Poster Presentations

Start Date

20-5-2014 12:30 PM

Description

Premalignant lesions have been identified in both the ductal and lobular units of the breast epithelium. These lesions have a 4-fold increase in risk of progression to invasive breast cancer, but 80% will remain indolent. This may be due, in part, to the uncertainty of diagnoses as inter-observer reproducibility is poor. When treated with prophylactic hormone therapies blocking the estrogen receptor, up to 40% of women still develop tumors. Therefore the challenge is to develop diagnostic tests that identify the subset of high-risk lesions and provide appropriate prophylactic therapies. We undertook genome-wide expression studies to define sets of genes that show reproducible alterations in atypical hyperplastic lesions. Patients with sporadic atypical hyperplasias and no evidence of breast cancer for at least 2 years following the initial biopsy were selected. RNA quality from formalin-fixed, paraffin-embedded (FFPE) was assessed using the ratio of 150 and 500 bp amplicons of B-actin determined by RT-qPCR. A total of 23 patients were included with diagnoses of pure flattened epithelial atypia (FEA, n=2), atypical lobular lesions (n=9), and atypical ductal lesions (n=12). The atypical lesions and histologically normal breast epithelium were microdissected separately from 6 um thick tissue sections from each patient. RNA was amplified linearly, labeled and hybridized to Affymetrix ST1.0 arrays. Genes differentially expressed by >2-fold between the lesion and normal epithlium within each patient were used to identify gene expression signatures of atypical hyperplasias. Hierarchical clustering of a 512 gene signature yielded 3 major groupings: Benign, Intermediate, Atypia. These results reveal that atypia of the lobular and ductal structures share common underlying transcriptional features. The gene profile provides markers that can improve the reproducibility of diagnoses of atypia. Expression profiling of individuals who subsequently progress to invasive carcinoma will provide biomarkers of high-risk premalignancies and assist selection of therapeutic choices.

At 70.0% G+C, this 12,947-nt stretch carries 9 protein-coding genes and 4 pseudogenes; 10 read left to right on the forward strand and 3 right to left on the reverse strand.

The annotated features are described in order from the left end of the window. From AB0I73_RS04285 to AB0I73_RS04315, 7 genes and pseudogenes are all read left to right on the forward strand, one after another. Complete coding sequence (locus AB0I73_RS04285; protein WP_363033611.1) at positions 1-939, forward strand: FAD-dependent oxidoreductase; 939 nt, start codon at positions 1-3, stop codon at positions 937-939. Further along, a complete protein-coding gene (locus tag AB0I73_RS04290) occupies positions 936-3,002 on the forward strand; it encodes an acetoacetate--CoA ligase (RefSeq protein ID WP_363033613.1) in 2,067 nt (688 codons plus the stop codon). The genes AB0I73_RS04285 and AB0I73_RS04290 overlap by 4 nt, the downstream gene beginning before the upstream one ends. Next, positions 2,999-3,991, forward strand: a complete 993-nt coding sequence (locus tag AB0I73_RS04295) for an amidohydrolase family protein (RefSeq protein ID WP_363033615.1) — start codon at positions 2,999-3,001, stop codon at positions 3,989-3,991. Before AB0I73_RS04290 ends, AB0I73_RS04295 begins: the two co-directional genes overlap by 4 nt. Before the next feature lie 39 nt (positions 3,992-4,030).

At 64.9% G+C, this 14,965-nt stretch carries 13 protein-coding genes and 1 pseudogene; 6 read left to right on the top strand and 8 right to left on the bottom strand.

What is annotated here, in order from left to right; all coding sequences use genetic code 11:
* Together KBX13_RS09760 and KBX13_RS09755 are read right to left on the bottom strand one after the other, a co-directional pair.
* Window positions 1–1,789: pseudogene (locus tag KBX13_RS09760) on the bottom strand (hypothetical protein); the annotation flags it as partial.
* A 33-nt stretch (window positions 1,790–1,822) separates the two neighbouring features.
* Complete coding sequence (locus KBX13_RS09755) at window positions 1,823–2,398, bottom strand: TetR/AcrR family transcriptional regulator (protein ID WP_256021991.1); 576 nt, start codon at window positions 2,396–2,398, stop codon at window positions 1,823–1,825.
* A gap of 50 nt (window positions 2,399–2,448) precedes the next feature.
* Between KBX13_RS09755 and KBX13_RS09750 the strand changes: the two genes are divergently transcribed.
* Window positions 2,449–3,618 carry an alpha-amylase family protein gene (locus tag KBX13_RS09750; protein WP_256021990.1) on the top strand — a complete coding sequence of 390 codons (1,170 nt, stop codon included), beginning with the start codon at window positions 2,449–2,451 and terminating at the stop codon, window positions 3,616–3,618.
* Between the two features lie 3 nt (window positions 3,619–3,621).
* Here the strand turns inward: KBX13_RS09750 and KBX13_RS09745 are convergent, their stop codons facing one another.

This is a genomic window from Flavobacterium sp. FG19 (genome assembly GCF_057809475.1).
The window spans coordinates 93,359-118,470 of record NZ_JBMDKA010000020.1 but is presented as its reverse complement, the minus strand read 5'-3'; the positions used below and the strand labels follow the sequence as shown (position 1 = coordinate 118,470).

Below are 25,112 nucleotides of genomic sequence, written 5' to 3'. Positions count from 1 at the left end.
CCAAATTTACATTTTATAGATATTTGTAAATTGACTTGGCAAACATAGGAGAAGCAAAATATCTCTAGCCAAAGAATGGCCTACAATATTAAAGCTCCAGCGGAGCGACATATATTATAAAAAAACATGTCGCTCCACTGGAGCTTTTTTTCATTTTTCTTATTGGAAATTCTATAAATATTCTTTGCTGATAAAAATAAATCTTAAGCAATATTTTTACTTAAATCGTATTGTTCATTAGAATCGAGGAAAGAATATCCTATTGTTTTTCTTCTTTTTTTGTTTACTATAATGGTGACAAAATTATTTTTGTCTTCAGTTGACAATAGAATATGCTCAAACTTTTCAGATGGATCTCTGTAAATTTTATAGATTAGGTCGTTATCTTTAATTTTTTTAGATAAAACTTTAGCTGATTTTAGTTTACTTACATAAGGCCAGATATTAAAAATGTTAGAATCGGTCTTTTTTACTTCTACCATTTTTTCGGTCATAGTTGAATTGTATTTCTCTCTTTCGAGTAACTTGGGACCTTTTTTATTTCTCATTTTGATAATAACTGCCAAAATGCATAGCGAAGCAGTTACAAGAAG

Comments

Abstract of poster presented at the 2014 UMass Center for Clinical and Translational Science Research Retreat, held on May 20, 2014 at the University of Massachusetts Medical School, Worcester, Mass.

Creative Commons License

Creative Commons Attribution-Noncommercial-Share Alike 3.0 License
This work is licensed under a Creative Commons Attribution-Noncommercial-Share Alike 3.0 License.

 
May 20th, 12:30 PM

Gene Expression Profiles Identify Features Common to Lobular and Ductal Premalignant Breast Lesions

Premalignant lesions have been identified in both the ductal and lobular units of the breast epithelium. These lesions have a 4-fold increase in risk of progression to invasive breast cancer, but 80% will remain indolent. This may be due, in part, to the uncertainty of diagnoses as inter-observer reproducibility is poor. When treated with prophylactic hormone therapies blocking the estrogen receptor, up to 40% of women still develop tumors. Therefore the challenge is to develop diagnostic tests that identify the subset of high-risk lesions and provide appropriate prophylactic therapies. We undertook genome-wide expression studies to define sets of genes that show reproducible alterations in atypical hyperplastic lesions. Patients with sporadic atypical hyperplasias and no evidence of breast cancer for at least 2 years following the initial biopsy were selected. RNA quality from formalin-fixed, paraffin-embedded (FFPE) was assessed using the ratio of 150 and 500 bp amplicons of B-actin determined by RT-qPCR. A total of 23 patients were included with diagnoses of pure flattened epithelial atypia (FEA, n=2), atypical lobular lesions (n=9), and atypical ductal lesions (n=12). The atypical lesions and histologically normal breast epithelium were microdissected separately from 6 um thick tissue sections from each patient. RNA was amplified linearly, labeled and hybridized to Affymetrix ST1.0 arrays. Genes differentially expressed by >2-fold between the lesion and normal epithlium within each patient were used to identify gene expression signatures of atypical hyperplasias. Hierarchical clustering of a 512 gene signature yielded 3 major groupings: Benign, Intermediate, Atypia. These results reveal that atypia of the lobular and ductal structures share common underlying transcriptional features. The gene profile provides markers that can improve the reproducibility of diagnoses of atypia. Expression profiling of individuals who subsequently progress to invasive carcinoma will provide biomarkers of high-risk premalignancies and assist selection of therapeutic choices.

 

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